In an era when ill-timed or tone-deaf digital brand campaigns are launched just about daily, Malaysia Airlines has set a new low bar for bad taste.
The beleaguered airline, which has lost two planes in recent months in disasters that have claimed 537 lives, on Monday announced a “My Ultimate Bucket List” campaign in which customers were asked to list the things they would like to do before they die.
The airline, which has since changed the name of the promotion, is offering prizes, including free round-trip flights to Malaysia from Australia and New Zealand.
“Malaysia Airlines has withdrawn the title of a competition running in Australia and New Zealand, as it is found to be inappropriate at this point in time,” the airline said in a statement on Wednesday.
“The competition had been earlier approved as it was themed around a common phrase used in both countries. The airline appreciates and respects the sentiments of the public and in no way did it intend to offend any parties.”
The campaign was intended to stanch the bleeding at the airline, which has been struggling in the wake of the recent tragedies: Last week, it announced would cut 6,000 jobs and scale back its route network. This week’s stunt is unlikely to reverse the airline’s fortunes. Quite the contrary.
Customers who booked travel between Sept. 1 and Dec. 31 were asked to tell the airline which destinations were on their so-called bucket list. The most creative answers were to go into a draw to win 12 round-trip, economy-class tickets.
The airline probably should have expected some of the responses that swiftly made the rounds, though.
Malaysia Airlines “My Ultimate Bucket List”, cause if there r things to do before you die, MA is the best way to fly pic.twitter.com/nDejYoEHlo
— Rob Stanley (@rjastanley) September 2, 2014
— Roop Raj (@rooprajfox2) September 2, 2014
Brand missteps on social media have become all-too familiar. Another bit of social media marketing that fell flat this same week, for example, did so more for reasons of bad timing than bad taste: A campaign for Fox’s “Sleepy Hollow” had some playful fun with the show’s Headless Horseman villain, including shareable art and the hashtag #headlessday.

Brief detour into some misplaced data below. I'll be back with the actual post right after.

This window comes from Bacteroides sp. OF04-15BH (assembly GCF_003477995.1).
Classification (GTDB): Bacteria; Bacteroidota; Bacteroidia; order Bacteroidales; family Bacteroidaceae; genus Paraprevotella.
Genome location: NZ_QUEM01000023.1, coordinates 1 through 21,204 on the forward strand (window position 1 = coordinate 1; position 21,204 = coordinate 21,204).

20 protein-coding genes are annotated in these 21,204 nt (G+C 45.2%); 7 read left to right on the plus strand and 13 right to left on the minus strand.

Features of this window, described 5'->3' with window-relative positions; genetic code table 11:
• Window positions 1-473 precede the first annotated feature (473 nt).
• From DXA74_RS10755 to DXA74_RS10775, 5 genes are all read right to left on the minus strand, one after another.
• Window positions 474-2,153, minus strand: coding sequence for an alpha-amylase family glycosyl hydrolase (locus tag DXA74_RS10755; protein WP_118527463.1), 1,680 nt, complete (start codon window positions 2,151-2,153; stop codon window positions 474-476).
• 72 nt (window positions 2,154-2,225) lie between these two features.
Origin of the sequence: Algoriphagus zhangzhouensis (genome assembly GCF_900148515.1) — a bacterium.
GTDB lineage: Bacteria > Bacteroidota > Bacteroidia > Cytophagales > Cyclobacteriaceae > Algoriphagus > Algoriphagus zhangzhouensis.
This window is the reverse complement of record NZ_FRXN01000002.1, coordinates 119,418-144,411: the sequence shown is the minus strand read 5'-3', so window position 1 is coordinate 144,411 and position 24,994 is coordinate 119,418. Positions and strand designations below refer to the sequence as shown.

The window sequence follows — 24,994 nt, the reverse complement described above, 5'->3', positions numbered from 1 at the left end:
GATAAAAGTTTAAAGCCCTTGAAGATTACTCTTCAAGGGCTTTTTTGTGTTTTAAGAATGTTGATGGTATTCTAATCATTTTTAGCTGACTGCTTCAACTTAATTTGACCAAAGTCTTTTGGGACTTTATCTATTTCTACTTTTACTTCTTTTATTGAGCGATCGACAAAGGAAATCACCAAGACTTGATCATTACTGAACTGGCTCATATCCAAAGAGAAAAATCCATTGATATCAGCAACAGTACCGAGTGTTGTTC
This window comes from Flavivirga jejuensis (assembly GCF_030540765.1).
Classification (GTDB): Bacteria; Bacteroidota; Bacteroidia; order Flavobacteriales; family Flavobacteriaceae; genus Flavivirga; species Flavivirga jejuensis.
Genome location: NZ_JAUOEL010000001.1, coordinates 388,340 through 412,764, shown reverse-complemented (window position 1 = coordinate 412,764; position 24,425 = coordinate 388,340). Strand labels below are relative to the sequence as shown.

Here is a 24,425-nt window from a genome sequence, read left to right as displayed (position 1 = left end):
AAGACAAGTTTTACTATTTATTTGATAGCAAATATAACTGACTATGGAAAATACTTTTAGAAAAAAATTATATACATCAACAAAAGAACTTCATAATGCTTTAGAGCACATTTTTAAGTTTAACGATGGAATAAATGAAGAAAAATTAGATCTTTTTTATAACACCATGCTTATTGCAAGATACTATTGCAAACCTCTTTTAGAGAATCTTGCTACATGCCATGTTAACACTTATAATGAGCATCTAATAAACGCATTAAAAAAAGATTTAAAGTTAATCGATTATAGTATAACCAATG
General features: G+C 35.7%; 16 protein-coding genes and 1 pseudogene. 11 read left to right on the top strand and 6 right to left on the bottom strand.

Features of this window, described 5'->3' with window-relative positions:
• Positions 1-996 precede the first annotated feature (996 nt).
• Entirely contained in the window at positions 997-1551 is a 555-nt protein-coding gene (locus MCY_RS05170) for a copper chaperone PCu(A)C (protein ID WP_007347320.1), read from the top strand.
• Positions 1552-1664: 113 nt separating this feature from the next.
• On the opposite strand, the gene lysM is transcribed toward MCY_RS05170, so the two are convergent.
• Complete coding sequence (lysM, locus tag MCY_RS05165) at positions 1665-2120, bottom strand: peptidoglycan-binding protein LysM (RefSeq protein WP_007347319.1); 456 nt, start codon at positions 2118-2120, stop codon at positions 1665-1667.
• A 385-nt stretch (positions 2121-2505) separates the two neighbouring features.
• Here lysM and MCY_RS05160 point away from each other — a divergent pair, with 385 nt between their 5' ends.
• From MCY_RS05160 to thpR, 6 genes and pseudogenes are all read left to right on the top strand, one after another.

The problem? The campaign was launched the same day news broke that kidnapped U.S. journalist Steven Sotloff had been beheaded by ISIS terrorists.
Fox Home Entertainment issued the following apology: “Twentieth Century Fox Home Entertainment recognizes and apologizes for today’s promotion for the Season One DVD release of Sleepy Hollow. We regret the unfortunate timing of our announcement and our deepest sympathies go out to the families of all involved.”
As Cannes winds down, some marketers say want ‘less pageantry and more substance’ from the festival
But after two-years of pandemic lockdown, pending economic recession and other societal uncertainties, marketers and advertisers at this year’s conference say the answers aren’t coming so easily.
On the French Riviera, ad tech braces for a correction
To survive, much less prosper, ad tech vendors have been redefining and expanding what they do -- while carefully sizing up competitors. But tossing out the smaller fish is easier said than done.
Why esports companies are looking beyond competition as they invest more in live events
Although esports events still center around competitive gaming, they are increasingly becoming professional events as well — rare opportunities for those who work in a largely remote industry to come together and hobnob about their work.
SponsoredFor brands, first-party data is unlocking the cookieless ecosystem
Bill Masterson, President, Publishers Clearing House A dominant factor guiding the industry has been that cookies and mobile app IDs are vanishing and will be replaced by some mixture of new and emergent identity solutions. As a result, the market is alive with new and exciting alternatives to replace the third-party browser cookie and mobile […]
Confessions of an in-house creative strategist on feeling unfulfilled, difficulty in returning to agencies as the ‘pay is less’
In the latest edition of our Confessions series, in which we trade anonymity for candor, we hear from an in-house creative strategist about their experience, why they want to go agency-side now and how pay is keeping them from doing so.
Cannes Briefing: Despite its reputation as a boondoggle, marketers and ad execs return to the festival ‘action-oriented,’ ready to wheel-and-deal
This year's Cannes festival was once again used as a stage to announce all kinds of industry partnerships.